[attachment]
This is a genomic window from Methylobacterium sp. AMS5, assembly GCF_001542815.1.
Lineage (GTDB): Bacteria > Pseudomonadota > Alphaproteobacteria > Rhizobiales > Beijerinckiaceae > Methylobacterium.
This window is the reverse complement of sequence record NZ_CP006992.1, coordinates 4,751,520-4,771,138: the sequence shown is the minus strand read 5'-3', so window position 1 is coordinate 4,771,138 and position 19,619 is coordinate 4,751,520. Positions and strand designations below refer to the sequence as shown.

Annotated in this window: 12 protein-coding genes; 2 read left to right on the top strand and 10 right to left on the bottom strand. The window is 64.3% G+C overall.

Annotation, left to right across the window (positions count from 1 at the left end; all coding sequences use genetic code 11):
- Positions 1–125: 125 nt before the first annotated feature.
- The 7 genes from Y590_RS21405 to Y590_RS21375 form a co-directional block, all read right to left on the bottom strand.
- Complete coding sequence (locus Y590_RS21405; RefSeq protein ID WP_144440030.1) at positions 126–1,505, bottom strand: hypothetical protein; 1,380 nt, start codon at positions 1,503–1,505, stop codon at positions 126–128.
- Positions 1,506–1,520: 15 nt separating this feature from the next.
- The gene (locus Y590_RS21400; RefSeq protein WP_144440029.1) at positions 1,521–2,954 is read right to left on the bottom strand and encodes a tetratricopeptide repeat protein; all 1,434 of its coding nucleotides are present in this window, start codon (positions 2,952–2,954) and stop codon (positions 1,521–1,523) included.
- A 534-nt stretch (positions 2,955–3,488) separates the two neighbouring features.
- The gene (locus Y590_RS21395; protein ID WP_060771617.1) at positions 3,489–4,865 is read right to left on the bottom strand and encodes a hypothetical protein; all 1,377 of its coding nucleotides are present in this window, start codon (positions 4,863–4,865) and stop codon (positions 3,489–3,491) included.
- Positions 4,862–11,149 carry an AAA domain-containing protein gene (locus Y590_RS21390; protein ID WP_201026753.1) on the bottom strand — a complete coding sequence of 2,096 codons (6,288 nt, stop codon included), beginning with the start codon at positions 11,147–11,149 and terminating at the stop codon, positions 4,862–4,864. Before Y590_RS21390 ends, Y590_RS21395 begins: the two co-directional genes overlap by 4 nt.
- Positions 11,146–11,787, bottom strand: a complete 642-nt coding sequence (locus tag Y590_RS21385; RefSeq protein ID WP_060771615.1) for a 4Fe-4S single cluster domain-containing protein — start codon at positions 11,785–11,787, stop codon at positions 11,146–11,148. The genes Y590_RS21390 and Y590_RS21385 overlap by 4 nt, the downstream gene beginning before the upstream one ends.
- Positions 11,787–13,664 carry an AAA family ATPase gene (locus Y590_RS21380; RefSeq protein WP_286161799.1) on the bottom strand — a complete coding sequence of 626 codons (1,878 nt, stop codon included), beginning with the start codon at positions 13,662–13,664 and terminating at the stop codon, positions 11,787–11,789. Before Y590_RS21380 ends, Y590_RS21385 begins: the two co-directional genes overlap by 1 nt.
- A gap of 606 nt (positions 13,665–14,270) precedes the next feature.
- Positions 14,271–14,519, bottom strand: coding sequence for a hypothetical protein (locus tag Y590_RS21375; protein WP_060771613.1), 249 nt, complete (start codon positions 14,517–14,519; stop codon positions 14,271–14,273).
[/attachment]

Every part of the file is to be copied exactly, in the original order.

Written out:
This is a genomic window from Methylobacterium sp. AMS5, assembly GCF_001542815.1.
Lineage (GTDB): Bacteria > Pseudomonadota > Alphaproteobacteria > Rhizobiales > Beijerinckiaceae > Methylobacterium.
This window is the reverse complement of sequence record NZ_CP006992.1, coordinates 4,751,520-4,771,138: the sequence shown is the minus strand read 5'-3', so window position 1 is coordinate 4,771,138 and position 19,619 is coordinate 4,751,520. Positions and strand designations below refer to the sequence as shown.

Annotated in this window: 12 protein-coding genes; 2 read left to right on the top strand and 10 right to left on the bottom strand. The window is 64.3% G+C overall.

Annotation, left to right across the window (positions count from 1 at the left end; all coding sequences use genetic code 11):
- Positions 1–125: 125 nt before the first annotated feature.
- The 7 genes from Y590_RS21405 to Y590_RS21375 form a co-directional block, all read right to left on the bottom strand.
- Complete coding sequence (locus Y590_RS21405; RefSeq protein ID WP_144440030.1) at positions 126–1,505, bottom strand: hypothetical protein; 1,380 nt, start codon at positions 1,503–1,505, stop codon at positions 126–128.
- Positions 1,506–1,520: 15 nt separating this feature from the next.
- The gene (locus Y590_RS21400; RefSeq protein WP_144440029.1) at positions 1,521–2,954 is read right to left on the bottom strand and encodes a tetratricopeptide repeat protein; all 1,434 of its coding nucleotides are present in this window, start codon (positions 2,952–2,954) and stop codon (positions 1,521–1,523) included.
- A 534-nt stretch (positions 2,955–3,488) separates the two neighbouring features.
- The gene (locus Y590_RS21395; protein ID WP_060771617.1) at positions 3,489–4,865 is read right to left on the bottom strand and encodes a hypothetical protein; all 1,377 of its coding nucleotides are present in this window, start codon (positions 4,863–4,865) and stop codon (positions 3,489–3,491) included.
- Positions 4,862–11,149 carry an AAA domain-containing protein gene (locus Y590_RS21390; protein ID WP_201026753.1) on the bottom strand — a complete coding sequence of 2,096 codons (6,288 nt, stop codon included), beginning with the start codon at positions 11,147–11,149 and terminating at the stop codon, positions 4,862–4,864. Before Y590_RS21390 ends, Y590_RS21395 begins: the two co-directional genes overlap by 4 nt.
- Positions 11,146–11,787, bottom strand: a complete 642-nt coding sequence (locus tag Y590_RS21385; RefSeq protein ID WP_060771615.1) for a 4Fe-4S single cluster domain-containing protein — start codon at positions 11,785–11,787, stop codon at positions 11,146–11,148. The genes Y590_RS21390 and Y590_RS21385 overlap by 4 nt, the downstream gene beginning before the upstream one ends.
- Positions 11,787–13,664 carry an AAA family ATPase gene (locus Y590_RS21380; RefSeq protein WP_286161799.1) on the bottom strand — a complete coding sequence of 626 codons (1,878 nt, stop codon included), beginning with the start codon at positions 13,662–13,664 and terminating at the stop codon, positions 11,787–11,789. Before Y590_RS21380 ends, Y590_RS21385 begins: the two co-directional genes overlap by 1 nt.
- A gap of 606 nt (positions 13,665–14,270) precedes the next feature.
- Positions 14,271–14,519, bottom strand: coding sequence for a hypothetical protein (locus tag Y590_RS21375; protein WP_060771613.1), 249 nt, complete (start codon positions 14,517–14,519; stop codon positions 14,271–14,273).